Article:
IEEE-1394 and other home- networking approaches
I was asked to sit on a panel of experts for the technical seminar entitled "Residential Cabling Infrastructure-Are You Ready?" at the Fall 2000 BICSI (Tampa, FL) Conference in Nashville, TN
I was asked to sit on a panel of experts for the technical seminar entitled "Residential Cabling Infrastructure-Are You Ready?" at the Fall 2000 BICSI (Tampa, FL) Conference in Nashville, TN. When I realized that the standard commonly known simply as "1394" was going to be part of the discussion, I knew that I was not ready. All I knew about 1394 was from a cabling perspective. In case you are ever in a similar situation, I will share what I learned while cramming for the "quiz."
1394 is the Institute of Electrical and Electronics Engineers' (IEEE-New York City) IEEE-1394-1995 standard for the High Performance Serial Bus and its two revisions. The revisions are 1394a and the proposed 1394b, which defines a serial data-transfer protocol and interconnection system that "provides the same services as modern IEEE-standard parallel buses, but at a much lower cost," according to the IEEE. While 1394 incorporates rather advanced technology, it's the "much-lower-cost" feature that assured adoption for the digital video and audio consumer markets.
The convergence of personal computers and consumer electronics has created the need for a common digital interface. "Convergence" is a word that is being used a lot these days. Basically, it refers to the fact that everything is now going digital. Telephone lines, cable TV, and satellite transmission all are moving toward strictly digital media. IEEE-1394 is an industry standard for a digital interface that integrates consumer electronics and PCs.
Once an electronic device is 1394- enabled, it can share data with other 1394-enabled devices and be controlled by a computer. If that computer is connected to the Internet, control can be extended worldwide. Ever wonder what's going on at your home when you are not there? With a 1394-enabled home-security system that includes some remote eyes (miniature video cameras) and ears (audio-surveillance equipment), you could see and hear exactly what's going on in and around your house from your office computer, or your wireless handheld computer, from just about anywhere.
In case your computer does not have a 1394 connector, several manufacturers offer 1394 adapter cards. But you do not need a computer to take advantage of 1394's capabilities. For example, we all want to capture those special, cherished moments in our lives so we can enjoy them again later. But how many "Kodak moments" are you getting out of 32 exposures? Now you can capture and keep the special moments, and trash the rest. Then you can print only the pictures you like, from any 1394-enabled still camera or video camera directly to a 1394-enabled printer. Or, you can connect a 1394-enabled VCR directly to a 1394-enabled camcorder, TV set, stereo receiver, amplifier, or other home-theater component.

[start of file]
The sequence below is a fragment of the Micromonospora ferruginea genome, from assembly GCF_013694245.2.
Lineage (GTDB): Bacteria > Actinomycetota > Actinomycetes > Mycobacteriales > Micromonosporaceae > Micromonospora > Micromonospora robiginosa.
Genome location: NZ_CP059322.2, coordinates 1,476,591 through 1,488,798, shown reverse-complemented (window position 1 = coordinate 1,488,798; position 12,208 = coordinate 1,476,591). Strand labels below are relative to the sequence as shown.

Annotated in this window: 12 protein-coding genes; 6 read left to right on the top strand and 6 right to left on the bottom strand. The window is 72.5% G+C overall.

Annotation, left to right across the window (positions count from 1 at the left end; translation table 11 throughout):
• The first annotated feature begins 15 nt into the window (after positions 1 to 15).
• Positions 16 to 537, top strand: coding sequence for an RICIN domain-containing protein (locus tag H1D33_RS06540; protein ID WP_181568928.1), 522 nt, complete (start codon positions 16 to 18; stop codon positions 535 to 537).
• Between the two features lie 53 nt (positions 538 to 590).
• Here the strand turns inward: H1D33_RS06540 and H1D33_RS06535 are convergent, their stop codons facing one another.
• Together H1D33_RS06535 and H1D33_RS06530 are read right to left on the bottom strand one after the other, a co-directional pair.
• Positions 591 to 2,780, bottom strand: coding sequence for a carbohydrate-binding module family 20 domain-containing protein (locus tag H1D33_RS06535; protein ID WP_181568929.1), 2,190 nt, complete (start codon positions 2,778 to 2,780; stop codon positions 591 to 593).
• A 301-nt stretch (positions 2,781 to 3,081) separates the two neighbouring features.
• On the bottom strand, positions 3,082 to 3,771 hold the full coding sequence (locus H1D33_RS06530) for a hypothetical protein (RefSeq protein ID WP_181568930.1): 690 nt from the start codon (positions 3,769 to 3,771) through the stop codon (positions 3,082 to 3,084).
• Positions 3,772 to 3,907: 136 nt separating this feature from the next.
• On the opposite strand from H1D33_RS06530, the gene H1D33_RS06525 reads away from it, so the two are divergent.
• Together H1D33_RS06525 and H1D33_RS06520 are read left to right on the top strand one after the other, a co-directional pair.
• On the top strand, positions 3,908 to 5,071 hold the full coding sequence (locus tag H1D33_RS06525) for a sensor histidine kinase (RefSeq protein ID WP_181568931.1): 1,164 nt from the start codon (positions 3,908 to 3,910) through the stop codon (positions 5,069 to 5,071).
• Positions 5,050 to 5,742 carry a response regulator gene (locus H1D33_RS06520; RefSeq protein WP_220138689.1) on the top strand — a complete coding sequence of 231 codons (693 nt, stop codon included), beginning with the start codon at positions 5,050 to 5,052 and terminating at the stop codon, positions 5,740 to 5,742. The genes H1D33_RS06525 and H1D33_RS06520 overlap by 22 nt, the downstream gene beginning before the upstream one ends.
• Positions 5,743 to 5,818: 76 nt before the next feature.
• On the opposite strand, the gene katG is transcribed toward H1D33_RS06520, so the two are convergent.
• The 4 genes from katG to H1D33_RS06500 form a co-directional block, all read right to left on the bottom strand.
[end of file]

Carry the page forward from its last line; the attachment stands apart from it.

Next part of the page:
IEEE-1394 has been accepted as the standard digital interface by the Digital VCR Conference (DVC), and the European Digital Video Broadcasters (DVB) have endorsed IEEE-1394 as their digital television interface as well. And many new non-video products, including PCs, digital still cameras, printers, network hubs, and storage devices are also 1394-enabled. The Video Experts Standards Association is evaluating IEEE-1394 for use in digital home networks.
Analog equipment, like your old VHS VCR, Hi8 camcorder, or TV, cannot communicate via 1394. Only digital electronic devices can talk to each other over 1394. Today, these devices include DV camcorders and VCRs, digital still cameras, digital set-top boxes, digital TV sets, and many computer peripheral devices.
If you have ever dreamed of turning on your home's central air-conditioning system or adjusting the temperature in your spa from your laptop, palmtop, or vehicle's dashboard computer before you arrive home, then there just may be a 1394 home network in your future.
As far as I can tell, the future of 1394 is wide open; the only thing slowing it down is standardization. The proposed IEEE-1394b standard has an extensive list of media choices, including Category 5 unshielded twisted-pair (UTP), fiber-less optical transmission (meaning optical transmission through the air), and both plastic- and glass-fiber media. The proposal actually specifies link speeds of 800, 1600, and 3200 Mbits/sec. IEEE-1394b has been forwarded to the IEEE for balloting, and prototype 800-Mbit/sec devices are already appearing at trade shows. Kind of sounds like an application for Category 6, doesn't it?